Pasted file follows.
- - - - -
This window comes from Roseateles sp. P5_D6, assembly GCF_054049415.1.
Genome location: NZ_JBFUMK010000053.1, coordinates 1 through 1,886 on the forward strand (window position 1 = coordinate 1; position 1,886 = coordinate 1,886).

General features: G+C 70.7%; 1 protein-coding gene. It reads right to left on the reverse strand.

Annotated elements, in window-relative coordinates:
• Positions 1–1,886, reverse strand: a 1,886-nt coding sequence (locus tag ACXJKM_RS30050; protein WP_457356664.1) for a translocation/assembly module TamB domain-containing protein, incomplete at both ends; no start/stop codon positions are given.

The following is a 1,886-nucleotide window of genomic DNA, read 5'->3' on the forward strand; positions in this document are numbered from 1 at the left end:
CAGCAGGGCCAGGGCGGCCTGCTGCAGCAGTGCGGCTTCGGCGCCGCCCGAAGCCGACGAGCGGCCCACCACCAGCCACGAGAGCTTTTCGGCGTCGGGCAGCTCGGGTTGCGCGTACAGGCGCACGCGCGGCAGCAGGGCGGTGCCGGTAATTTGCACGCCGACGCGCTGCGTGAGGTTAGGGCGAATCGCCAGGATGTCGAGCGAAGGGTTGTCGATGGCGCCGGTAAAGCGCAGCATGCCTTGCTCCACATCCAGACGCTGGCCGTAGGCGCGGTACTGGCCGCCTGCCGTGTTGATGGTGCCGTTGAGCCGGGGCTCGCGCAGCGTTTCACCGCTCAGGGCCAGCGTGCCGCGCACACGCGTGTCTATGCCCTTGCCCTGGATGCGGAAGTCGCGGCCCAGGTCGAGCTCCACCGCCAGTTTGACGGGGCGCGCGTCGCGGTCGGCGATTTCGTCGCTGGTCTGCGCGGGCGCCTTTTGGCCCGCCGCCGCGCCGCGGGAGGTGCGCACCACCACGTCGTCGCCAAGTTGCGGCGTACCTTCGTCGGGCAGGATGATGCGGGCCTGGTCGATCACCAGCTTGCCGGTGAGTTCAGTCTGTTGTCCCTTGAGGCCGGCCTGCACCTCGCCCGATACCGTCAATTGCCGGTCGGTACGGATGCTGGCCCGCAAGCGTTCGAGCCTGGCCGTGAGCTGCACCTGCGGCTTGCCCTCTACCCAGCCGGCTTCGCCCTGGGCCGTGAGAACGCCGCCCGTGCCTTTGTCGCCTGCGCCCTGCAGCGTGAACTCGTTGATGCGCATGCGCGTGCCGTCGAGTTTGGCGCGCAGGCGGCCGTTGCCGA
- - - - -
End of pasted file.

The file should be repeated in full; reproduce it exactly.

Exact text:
This window comes from Roseateles sp. P5_D6, assembly GCF_054049415.1.
Genome location: NZ_JBFUMK010000053.1, coordinates 1 through 1,886 on the forward strand (window position 1 = coordinate 1; position 1,886 = coordinate 1,886).

General features: G+C 70.7%; 1 protein-coding gene. It reads right to left on the reverse strand.

Annotated elements, in window-relative coordinates:
• Positions 1–1,886, reverse strand: a 1,886-nt coding sequence (locus tag ACXJKM_RS30050; protein WP_457356664.1) for a translocation/assembly module TamB domain-containing protein, incomplete at both ends; no start/stop codon positions are given.

The following is a 1,886-nucleotide window of genomic DNA, read 5'->3' on the forward strand; positions in this document are numbered from 1 at the left end:
CAGCAGGGCCAGGGCGGCCTGCTGCAGCAGTGCGGCTTCGGCGCCGCCCGAAGCCGACGAGCGGCCCACCACCAGCCACGAGAGCTTTTCGGCGTCGGGCAGCTCGGGTTGCGCGTACAGGCGCACGCGCGGCAGCAGGGCGGTGCCGGTAATTTGCACGCCGACGCGCTGCGTGAGGTTAGGGCGAATCGCCAGGATGTCGAGCGAAGGGTTGTCGATGGCGCCGGTAAAGCGCAGCATGCCTTGCTCCACATCCAGACGCTGGCCGTAGGCGCGGTACTGGCCGCCTGCCGTGTTGATGGTGCCGTTGAGCCGGGGCTCGCGCAGCGTTTCACCGCTCAGGGCCAGCGTGCCGCGCACACGCGTGTCTATGCCCTTGCCCTGGATGCGGAAGTCGCGGCCCAGGTCGAGCTCCACCGCCAGTTTGACGGGGCGCGCGTCGCGGTCGGCGATTTCGTCGCTGGTCTGCGCGGGCGCCTTTTGGCCCGCCGCCGCGCCGCGGGAGGTGCGCACCACCACGTCGTCGCCAAGTTGCGGCGTACCTTCGTCGGGCAGGATGATGCGGGCCTGGTCGATCACCAGCTTGCCGGTGAGTTCAGTCTGTTGTCCCTTGAGGCCGGCCTGCACCTCGCCCGATACCGTCAATTGCCGGTCGGTACGGATGCTGGCCCGCAAGCGTTCGAGCCTGGCCGTGAGCTGCACCTGCGGCTTGCCCTCTACCCAGCCGGCTTCGCCCTGGGCCGTGAGAACGCCGCCCGTGCCTTTGTCGCCTGCGCCCTGCAGCGTGAACTCGTTGATGCGCATGCGCGTGCCGTCGAGTTTGGCGCGCAGGCGGCCGTTGCCGA